“We are thrilled that C&EN has recognized the huge potential in our sustainable oxidation catalysts, TAMLs. There are many needs for oxidation — for cleaning, water treatment and the removal of recalcitrant toxic chemicals. But meeting those needs is often limited by the speed and strength of the oxidation achieved and how much oxidant is needed,” explained Sullivan, professor of chemistry and mechanical engineering and associate director of IGS. “Sudoc’s technology makes any oxidation faster and requires less oxidant to achieve great performance, while avoiding making the toxic byproducts that plague most oxidation chemistry. The possible applications of TAMLs that Sudoc is bringing to the world to address tough global problems are really limitless, achieved through truly sustainable chemistry with a high degree of environmental and health protection.”

Sudoc is also developing TAML catalysts for use in industrial water treatment systems. The catalysts have shown promise in removing persistent pollutants that often escape water treatment, including endocrine-disrupting pharmaceuticals.

“It is critical we change the way we use chemicals. Shanna Swan’s recently released book Countdown has reinforced the research that shows male fertility declining by 50% over the last 50 years. This trend extends to our future at an alarming rate. Endocrine-disrupting chemicals are central to this decline in fertility. Sudoc can fundamentally change the way we use chemicals. The problem is so big that it demands a response equal to the challenge,” said John Peterson Myers, Sudoc co-founder and adjunct professor of chemistry at Carnegie Mellon.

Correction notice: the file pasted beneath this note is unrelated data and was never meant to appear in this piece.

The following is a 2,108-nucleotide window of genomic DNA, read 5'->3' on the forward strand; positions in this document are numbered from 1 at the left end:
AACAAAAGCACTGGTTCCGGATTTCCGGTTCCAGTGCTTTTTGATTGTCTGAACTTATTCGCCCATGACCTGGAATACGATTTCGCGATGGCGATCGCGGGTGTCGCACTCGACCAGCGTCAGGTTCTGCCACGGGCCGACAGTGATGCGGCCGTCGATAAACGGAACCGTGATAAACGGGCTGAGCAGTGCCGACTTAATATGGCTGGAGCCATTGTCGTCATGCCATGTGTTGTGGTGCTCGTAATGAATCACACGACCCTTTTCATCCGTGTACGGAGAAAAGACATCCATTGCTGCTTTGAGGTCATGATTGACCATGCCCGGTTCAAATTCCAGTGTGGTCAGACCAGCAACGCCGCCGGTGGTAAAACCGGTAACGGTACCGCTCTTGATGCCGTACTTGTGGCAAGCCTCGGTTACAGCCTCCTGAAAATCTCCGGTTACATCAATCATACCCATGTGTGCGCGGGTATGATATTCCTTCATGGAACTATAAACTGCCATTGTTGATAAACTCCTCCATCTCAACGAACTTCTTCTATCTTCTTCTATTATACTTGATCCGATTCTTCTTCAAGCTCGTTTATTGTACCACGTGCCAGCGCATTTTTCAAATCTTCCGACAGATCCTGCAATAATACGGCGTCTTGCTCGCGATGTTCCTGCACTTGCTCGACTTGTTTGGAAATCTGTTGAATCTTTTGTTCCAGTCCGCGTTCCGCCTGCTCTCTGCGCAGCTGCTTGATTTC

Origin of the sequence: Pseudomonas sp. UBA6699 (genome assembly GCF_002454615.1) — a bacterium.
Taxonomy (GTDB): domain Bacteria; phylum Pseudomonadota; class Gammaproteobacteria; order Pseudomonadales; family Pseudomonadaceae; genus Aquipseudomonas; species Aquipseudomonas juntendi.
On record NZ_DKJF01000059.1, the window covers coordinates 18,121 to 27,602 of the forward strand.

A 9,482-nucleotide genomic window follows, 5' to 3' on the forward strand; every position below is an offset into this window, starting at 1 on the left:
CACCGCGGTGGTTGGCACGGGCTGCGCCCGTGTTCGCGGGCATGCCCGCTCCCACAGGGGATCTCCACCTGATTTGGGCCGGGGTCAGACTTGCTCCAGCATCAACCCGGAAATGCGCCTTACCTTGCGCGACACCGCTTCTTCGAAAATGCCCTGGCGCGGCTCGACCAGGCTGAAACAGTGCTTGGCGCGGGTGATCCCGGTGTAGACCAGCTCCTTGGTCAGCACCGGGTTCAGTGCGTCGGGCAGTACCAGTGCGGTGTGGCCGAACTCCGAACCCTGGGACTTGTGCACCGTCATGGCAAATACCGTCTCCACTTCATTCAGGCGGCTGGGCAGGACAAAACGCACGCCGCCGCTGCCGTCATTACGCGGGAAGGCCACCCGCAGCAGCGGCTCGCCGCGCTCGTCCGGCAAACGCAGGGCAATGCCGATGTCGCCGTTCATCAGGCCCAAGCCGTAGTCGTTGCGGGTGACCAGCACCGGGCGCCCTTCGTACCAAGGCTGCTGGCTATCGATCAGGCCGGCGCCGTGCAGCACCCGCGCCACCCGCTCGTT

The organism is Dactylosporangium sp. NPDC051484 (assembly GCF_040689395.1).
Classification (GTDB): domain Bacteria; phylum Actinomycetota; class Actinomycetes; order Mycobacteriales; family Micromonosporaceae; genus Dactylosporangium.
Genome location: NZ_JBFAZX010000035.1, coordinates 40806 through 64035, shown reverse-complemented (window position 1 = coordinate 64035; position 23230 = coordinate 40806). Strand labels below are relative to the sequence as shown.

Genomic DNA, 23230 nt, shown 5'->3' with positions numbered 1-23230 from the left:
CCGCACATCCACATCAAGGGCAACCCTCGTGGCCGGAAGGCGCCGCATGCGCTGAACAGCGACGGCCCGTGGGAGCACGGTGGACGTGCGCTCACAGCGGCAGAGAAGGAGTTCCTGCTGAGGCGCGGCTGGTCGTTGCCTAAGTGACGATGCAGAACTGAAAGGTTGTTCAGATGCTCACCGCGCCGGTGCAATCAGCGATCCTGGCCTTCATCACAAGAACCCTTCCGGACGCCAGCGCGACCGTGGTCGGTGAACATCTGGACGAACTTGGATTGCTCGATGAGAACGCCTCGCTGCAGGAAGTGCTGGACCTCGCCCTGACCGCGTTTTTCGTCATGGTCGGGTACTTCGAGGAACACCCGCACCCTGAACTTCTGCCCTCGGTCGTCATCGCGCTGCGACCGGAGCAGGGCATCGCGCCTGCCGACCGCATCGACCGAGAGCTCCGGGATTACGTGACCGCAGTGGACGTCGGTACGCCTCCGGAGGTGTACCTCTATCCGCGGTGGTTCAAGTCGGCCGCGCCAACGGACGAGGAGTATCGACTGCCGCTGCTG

In addition to Collins, Myers and Sullivan, Sudoc’s co-founders include CEO Roger Berry, Andrea Larson, Henry Lewis and Hunter Lewis. The company was formed in 2020 with operations in Cambridge, Massachusetts; Charlottesville, Virginia; and Pittsburgh. To guarantee its commitment to the public good, Sudoc’s largest shareholder is a pair of trusts that will over time fund research into the problem of endocrine-disrupting chemicals — toxic chemicals that disrupt the hormone systems of living beings, reducing human fertility, inducing diseases and adversely affecting behavior. ■